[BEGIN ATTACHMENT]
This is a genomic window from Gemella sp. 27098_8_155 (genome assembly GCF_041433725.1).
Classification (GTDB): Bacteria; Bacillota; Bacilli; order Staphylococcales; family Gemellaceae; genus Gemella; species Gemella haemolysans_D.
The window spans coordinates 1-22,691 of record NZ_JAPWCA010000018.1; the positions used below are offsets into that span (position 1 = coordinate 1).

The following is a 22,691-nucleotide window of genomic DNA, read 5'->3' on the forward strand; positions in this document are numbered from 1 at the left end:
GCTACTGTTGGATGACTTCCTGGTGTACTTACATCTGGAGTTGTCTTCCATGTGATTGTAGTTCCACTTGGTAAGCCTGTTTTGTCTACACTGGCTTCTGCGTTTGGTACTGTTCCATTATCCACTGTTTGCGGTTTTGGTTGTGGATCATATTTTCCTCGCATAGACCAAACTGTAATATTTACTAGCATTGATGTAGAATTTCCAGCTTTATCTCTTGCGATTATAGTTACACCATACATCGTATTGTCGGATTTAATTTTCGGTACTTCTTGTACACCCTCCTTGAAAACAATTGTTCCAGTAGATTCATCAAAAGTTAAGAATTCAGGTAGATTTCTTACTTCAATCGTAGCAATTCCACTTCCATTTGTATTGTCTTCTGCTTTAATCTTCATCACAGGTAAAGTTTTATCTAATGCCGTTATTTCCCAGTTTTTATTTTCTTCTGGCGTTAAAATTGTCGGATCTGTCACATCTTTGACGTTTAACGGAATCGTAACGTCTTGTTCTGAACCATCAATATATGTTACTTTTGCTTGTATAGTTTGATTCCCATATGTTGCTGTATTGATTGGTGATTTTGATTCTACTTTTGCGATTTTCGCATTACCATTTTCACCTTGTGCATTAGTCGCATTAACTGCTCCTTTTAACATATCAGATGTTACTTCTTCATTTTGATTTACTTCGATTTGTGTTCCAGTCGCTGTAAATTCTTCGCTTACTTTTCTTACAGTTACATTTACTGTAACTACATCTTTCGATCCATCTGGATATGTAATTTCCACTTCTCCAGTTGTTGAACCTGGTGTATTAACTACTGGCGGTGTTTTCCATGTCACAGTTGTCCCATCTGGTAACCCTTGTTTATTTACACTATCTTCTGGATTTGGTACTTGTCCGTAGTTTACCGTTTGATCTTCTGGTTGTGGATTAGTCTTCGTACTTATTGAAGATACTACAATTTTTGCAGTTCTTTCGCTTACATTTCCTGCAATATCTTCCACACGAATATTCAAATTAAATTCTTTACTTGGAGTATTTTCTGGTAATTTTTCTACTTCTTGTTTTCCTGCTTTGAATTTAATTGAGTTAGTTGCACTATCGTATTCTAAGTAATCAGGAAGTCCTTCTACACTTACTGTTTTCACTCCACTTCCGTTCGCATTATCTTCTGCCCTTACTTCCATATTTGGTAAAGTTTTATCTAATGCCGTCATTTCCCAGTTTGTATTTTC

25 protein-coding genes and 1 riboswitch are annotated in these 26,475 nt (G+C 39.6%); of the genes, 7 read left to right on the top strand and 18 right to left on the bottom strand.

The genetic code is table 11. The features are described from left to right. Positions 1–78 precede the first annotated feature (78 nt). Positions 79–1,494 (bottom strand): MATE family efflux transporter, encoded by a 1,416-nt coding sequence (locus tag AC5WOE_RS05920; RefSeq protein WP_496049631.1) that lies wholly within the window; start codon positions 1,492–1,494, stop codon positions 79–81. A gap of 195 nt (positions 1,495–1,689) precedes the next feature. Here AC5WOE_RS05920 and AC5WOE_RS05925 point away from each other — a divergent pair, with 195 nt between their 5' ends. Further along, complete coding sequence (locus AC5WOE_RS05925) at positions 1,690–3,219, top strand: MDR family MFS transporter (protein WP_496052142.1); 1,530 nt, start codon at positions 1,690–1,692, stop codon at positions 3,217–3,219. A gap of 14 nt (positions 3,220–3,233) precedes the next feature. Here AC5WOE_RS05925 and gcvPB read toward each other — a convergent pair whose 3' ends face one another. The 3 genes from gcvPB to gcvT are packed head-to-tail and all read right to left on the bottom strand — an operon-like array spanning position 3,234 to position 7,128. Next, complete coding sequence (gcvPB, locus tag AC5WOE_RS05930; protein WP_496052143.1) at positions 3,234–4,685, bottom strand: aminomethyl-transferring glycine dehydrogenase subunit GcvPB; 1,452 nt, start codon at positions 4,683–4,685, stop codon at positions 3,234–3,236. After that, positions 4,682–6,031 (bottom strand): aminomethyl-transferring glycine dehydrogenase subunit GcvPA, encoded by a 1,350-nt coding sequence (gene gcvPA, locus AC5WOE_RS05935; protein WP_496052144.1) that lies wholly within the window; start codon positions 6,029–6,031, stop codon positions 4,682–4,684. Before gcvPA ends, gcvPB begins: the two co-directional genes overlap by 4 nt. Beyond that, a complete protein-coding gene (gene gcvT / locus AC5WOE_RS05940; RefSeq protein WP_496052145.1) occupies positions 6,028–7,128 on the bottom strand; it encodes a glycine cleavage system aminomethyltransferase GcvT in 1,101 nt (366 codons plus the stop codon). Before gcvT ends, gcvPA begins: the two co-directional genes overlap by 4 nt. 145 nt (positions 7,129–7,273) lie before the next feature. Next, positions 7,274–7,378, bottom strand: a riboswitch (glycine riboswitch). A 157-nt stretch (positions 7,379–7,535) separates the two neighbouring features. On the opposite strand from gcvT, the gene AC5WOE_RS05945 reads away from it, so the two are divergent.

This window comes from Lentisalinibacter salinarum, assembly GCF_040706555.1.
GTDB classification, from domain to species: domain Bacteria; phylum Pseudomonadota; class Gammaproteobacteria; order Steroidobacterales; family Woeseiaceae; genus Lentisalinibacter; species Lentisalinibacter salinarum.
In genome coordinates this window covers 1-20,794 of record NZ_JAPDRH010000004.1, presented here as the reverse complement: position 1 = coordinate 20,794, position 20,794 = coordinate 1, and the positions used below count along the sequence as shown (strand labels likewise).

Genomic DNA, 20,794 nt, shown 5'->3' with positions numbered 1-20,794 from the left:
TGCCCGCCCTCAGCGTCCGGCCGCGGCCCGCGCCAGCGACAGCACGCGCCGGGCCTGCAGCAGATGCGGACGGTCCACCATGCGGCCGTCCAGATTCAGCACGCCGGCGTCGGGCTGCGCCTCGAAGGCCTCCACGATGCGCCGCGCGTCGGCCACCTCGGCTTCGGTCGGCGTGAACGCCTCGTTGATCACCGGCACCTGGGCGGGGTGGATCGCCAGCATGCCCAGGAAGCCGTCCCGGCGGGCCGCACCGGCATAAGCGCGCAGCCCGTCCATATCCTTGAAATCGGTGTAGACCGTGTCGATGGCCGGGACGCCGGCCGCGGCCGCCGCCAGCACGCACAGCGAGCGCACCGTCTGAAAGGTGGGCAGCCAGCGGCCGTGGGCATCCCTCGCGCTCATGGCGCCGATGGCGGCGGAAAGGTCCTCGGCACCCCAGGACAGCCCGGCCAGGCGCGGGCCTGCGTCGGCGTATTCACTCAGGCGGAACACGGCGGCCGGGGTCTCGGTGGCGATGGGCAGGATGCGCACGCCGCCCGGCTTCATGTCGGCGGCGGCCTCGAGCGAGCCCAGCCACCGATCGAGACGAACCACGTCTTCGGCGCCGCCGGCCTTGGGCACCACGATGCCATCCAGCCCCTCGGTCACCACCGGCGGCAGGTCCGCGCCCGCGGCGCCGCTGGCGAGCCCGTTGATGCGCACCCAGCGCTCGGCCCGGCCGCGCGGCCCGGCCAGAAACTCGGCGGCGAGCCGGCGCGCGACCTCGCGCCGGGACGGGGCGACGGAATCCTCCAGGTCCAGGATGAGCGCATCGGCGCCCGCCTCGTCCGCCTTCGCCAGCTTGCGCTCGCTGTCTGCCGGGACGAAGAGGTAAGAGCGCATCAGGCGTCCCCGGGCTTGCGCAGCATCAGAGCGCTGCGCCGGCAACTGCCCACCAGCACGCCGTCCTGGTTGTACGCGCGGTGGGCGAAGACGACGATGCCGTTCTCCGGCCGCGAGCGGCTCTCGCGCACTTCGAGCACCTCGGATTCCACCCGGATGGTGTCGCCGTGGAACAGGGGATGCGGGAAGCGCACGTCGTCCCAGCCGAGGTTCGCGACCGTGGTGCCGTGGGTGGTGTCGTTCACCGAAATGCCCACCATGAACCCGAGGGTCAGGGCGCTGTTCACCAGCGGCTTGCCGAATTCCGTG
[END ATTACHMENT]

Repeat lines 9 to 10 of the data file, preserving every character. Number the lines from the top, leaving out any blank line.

GTDB classification, from domain to species: domain Bacteria; phylum Pseudomonadota; class Gammaproteobacteria; order Steroidobacterales; family Woeseiaceae; genus Lentisalinibacter; species Lentisalinibacter salinarum.
In genome coordinates this window covers 1-20,794 of record NZ_JAPDRH010000004.1, presented here as the reverse complement: position 1 = coordinate 20,794, position 20,794 = coordinate 1, and the positions used below count along the sequence as shown (strand labels likewise).